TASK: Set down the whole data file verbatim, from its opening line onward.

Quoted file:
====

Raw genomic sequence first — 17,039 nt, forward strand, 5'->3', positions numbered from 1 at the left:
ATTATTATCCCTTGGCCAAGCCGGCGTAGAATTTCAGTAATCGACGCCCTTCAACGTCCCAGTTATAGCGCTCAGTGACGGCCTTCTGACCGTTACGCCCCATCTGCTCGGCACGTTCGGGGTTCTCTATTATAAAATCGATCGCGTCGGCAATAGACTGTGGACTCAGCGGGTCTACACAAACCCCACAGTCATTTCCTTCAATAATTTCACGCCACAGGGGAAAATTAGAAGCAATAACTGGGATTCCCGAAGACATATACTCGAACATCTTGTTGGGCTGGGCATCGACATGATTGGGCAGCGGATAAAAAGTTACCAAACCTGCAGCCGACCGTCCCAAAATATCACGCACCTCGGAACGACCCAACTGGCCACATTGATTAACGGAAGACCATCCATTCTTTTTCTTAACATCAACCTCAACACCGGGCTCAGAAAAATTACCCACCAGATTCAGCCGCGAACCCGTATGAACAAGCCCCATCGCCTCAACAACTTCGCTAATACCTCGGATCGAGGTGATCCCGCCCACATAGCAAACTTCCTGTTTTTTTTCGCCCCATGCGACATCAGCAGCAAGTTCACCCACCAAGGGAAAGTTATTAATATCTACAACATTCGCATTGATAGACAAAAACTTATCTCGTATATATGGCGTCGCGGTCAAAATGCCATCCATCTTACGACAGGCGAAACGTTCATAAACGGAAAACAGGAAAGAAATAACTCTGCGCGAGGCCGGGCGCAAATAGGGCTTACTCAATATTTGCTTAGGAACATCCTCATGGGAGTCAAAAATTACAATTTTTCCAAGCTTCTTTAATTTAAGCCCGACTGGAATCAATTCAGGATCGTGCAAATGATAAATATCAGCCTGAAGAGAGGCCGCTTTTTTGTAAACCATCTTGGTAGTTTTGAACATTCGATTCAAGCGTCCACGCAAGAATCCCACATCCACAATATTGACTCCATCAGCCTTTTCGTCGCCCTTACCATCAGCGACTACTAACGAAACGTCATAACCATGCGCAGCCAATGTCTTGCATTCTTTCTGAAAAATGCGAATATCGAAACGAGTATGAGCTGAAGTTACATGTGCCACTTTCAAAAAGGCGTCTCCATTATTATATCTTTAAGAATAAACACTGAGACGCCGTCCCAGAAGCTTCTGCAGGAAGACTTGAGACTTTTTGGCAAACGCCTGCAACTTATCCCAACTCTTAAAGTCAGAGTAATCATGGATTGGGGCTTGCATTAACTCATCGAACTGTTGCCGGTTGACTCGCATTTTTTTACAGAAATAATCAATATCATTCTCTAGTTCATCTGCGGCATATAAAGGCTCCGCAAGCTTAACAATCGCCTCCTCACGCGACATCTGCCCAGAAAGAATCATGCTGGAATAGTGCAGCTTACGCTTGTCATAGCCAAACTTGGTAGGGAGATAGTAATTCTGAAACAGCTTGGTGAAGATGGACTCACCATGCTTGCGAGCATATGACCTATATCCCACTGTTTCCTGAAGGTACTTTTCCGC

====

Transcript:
Raw genomic sequence first — 17,039 nt, forward strand, 5'->3', positions numbered from 1 at the left:
ATTATTATCCCTTGGCCAAGCCGGCGTAGAATTTCAGTAATCGACGCCCTTCAACGTCCCAGTTATAGCGCTCAGTGACGGCCTTCTGACCGTTACGCCCCATCTGCTCGGCACGTTCGGGGTTCTCTATTATAAAATCGATCGCGTCGGCAATAGACTGTGGACTCAGCGGGTCTACACAAACCCCACAGTCATTTCCTTCAATAATTTCACGCCACAGGGGAAAATTAGAAGCAATAACTGGGATTCCCGAAGACATATACTCGAACATCTTGTTGGGCTGGGCATCGACATGATTGGGCAGCGGATAAAAAGTTACCAAACCTGCAGCCGACCGTCCCAAAATATCACGCACCTCGGAACGACCCAACTGGCCACATTGATTAACGGAAGACCATCCATTCTTTTTCTTAACATCAACCTCAACACCGGGCTCAGAAAAATTACCCACCAGATTCAGCCGCGAACCCGTATGAACAAGCCCCATCGCCTCAACAACTTCGCTAATACCTCGGATCGAGGTGATCCCGCCCACATAGCAAACTTCCTGTTTTTTTTCGCCCCATGCGACATCAGCAGCAAGTTCACCCACCAAGGGAAAGTTATTAATATCTACAACATTCGCATTGATAGACAAAAACTTATCTCGTATATATGGCGTCGCGGTCAAAATGCCATCCATCTTACGACAGGCGAAACGTTCATAAACGGAAAACAGGAAAGAAATAACTCTGCGCGAGGCCGGGCGCAAATAGGGCTTACTCAATATTTGCTTAGGAACATCCTCATGGGAGTCAAAAATTACAATTTTTCCAAGCTTCTTTAATTTAAGCCCGACTGGAATCAATTCAGGATCGTGCAAATGATAAATATCAGCCTGAAGAGAGGCCGCTTTTTTGTAAACCATCTTGGTAGTTTTGAACATTCGATTCAAGCGTCCACGCAAGAATCCCACATCCACAATATTGACTCCATCAGCCTTTTCGTCGCCCTTACCATCAGCGACTACTAACGAAACGTCATAACCATGCGCAGCCAATGTCTTGCATTCTTTCTGAAAAATGCGAATATCGAAACGAGTATGAGCTGAAGTTACATGTGCCACTTTCAAAAAGGCGTCTCCATTATTATATCTTTAAGAATAAACACTGAGACGCCGTCCCAGAAGCTTCTGCAGGAAGACTTGAGACTTTTTGGCAAACGCCTGCAACTTATCCCAACTCTTAAAGTCAGAGTAATCATGGATTGGGGCTTGCATTAACTCATCGAACTGTTGCCGGTTGACTCGCATTTTTTTACAGAAATAATCAATATCATTCTCTAGTTCATCTGCGGCATATAAAGGCTCCGCAAGCTTAACAATCGCCTCCTCACGCGACATCTGCCCAGAAAGAATCATGCTGGAATAGTGCAGCTTACGCTTGTCATAGCCAAACTTGGTAGGGAGATAGTAATTCTGAAACAGCTTGGTGAAGATGGACTCACCATGCTTGCGAGCATATGACCTATATCCCACTGTTTCCTGAAGGTACTTTTCCGC